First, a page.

Entrance to a restaurant and cafe

Small cafes, hotels, and boutiques are now integrated into the well-preserved commercial buildings, inviting visitors to shop and linger. The typical color combination of whitewashed walls and dark wood, but also the loving decorations, add colorful accents to the urban landscape. In front of the houses, some of which are still inhabited, you will find moss balls, flowerpot-like bamboos, and in some cases, the bonsai tree. These decorations, combined with the winding alleys of the small district, encourage us to explore again and again. Often, the rows upon rows of traditional-style residences make picturesque streets that are rarely seen. The renovated shops and inns also show the Japanese ability to combine the traditional with the modern. Those looking for modern, stylish accommodation in a traditional design with the appropriate surroundings will likely fall in love with this place.

Owari Tea Culture and the Tamesaburo Memorial Museum

Matcha tea with mochi dessert at the memorial museum

Aside from the proud Owari Tokugawa clan, there were a number of notable individuals. Furukawa Tamesaburo, a talented businessman who had achieved success in a variety of industries, was one of them. Throughout his long life, he enjoyed collecting art objects and drinking Japanese tea in his spare time. In his old age, he donated his collectibles and opened the Furukawa Art Museum in 1991, with the desire to make the collected works available to the public. Before his death, Tamesaburo also wanted to make his residence, Ishun-Tei, a place of relaxation for everyone and had it converted into an exhibition space with a café.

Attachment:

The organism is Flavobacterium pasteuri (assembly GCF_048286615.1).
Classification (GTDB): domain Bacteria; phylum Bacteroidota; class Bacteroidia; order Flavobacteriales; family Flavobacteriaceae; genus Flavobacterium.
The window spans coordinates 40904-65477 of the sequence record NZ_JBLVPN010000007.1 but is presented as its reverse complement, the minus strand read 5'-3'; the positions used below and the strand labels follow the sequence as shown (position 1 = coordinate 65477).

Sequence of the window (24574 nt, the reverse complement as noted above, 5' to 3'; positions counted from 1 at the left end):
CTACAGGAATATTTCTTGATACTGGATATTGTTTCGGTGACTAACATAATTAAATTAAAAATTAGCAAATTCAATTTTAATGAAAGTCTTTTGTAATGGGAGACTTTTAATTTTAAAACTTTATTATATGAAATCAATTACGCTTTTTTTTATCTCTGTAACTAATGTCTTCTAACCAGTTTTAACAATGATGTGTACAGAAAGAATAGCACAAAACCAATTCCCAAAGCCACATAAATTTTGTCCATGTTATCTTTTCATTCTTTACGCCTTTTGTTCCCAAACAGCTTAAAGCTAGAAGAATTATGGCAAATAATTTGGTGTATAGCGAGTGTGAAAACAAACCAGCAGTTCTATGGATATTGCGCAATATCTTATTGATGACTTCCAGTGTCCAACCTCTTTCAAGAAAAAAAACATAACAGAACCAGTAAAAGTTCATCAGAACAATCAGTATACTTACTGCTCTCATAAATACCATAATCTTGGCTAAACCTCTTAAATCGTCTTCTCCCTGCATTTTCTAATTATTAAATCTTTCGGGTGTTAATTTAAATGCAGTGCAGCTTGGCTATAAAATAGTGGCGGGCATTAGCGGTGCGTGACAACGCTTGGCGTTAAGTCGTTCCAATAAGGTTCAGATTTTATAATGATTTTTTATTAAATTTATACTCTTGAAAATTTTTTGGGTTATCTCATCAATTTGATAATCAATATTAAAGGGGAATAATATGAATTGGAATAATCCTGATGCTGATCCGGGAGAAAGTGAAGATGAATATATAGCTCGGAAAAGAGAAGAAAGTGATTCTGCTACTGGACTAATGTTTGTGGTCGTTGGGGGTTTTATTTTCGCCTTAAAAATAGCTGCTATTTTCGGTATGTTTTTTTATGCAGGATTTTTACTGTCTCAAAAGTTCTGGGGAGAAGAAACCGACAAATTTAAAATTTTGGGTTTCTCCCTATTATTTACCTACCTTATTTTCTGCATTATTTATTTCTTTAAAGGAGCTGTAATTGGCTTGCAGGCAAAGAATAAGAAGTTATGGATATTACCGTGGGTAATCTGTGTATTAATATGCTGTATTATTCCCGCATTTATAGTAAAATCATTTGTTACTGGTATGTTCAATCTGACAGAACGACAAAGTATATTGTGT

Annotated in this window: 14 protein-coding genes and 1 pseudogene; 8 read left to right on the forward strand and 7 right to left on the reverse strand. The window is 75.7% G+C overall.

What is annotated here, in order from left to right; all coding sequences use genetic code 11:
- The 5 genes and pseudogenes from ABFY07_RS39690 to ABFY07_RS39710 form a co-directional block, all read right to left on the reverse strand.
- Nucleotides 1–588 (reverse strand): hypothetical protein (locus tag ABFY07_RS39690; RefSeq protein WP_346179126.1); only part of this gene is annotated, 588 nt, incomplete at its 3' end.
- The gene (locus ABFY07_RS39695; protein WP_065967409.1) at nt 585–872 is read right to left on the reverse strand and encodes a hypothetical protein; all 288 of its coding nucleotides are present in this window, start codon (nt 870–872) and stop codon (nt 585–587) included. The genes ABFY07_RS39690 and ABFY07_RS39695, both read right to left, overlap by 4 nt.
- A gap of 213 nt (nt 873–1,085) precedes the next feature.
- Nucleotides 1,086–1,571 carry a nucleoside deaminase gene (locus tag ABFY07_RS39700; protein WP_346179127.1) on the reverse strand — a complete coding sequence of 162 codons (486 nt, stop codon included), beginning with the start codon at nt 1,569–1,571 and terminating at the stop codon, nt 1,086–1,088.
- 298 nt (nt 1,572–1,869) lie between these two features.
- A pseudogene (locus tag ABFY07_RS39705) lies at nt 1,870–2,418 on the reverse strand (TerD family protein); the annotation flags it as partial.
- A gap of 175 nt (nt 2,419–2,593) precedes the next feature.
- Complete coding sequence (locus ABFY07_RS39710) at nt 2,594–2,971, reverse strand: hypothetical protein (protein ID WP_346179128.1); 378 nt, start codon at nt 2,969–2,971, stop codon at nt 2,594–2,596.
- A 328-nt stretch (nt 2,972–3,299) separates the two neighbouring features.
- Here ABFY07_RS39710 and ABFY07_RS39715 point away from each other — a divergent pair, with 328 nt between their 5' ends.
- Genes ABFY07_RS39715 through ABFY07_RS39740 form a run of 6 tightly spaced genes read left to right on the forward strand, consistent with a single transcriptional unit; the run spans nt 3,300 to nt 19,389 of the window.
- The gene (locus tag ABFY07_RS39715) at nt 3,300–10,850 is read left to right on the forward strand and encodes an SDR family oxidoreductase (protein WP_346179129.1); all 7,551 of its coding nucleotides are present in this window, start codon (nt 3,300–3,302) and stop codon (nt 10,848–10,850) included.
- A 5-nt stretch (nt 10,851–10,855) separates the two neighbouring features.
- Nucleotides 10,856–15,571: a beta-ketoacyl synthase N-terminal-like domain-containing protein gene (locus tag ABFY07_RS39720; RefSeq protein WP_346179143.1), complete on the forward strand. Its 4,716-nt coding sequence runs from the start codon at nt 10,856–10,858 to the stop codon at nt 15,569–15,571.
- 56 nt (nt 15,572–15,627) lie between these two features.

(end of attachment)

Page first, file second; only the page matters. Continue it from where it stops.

Inner courtyard of the Tamesaburo Memorial Museum

The Tamesaburo Memorial Museum is a fantastic place to appreciate the Owari Domain's tea culture as well as the old samurai culture. It took us ten minutes to get there from the station. This is the former residence of the art collector. Surrounded by skyscrapers, the estate is enthroned on a stone foundation that is almost reminiscent of a castle complex. The tall and straight conifers of the garden suggest a special place even from a distance. It looks like a green oasis in the urban landscape. Upon entering the main gate, we immediately noticed the beautiful main house, the Ishun-Tei built in the Sukiya style.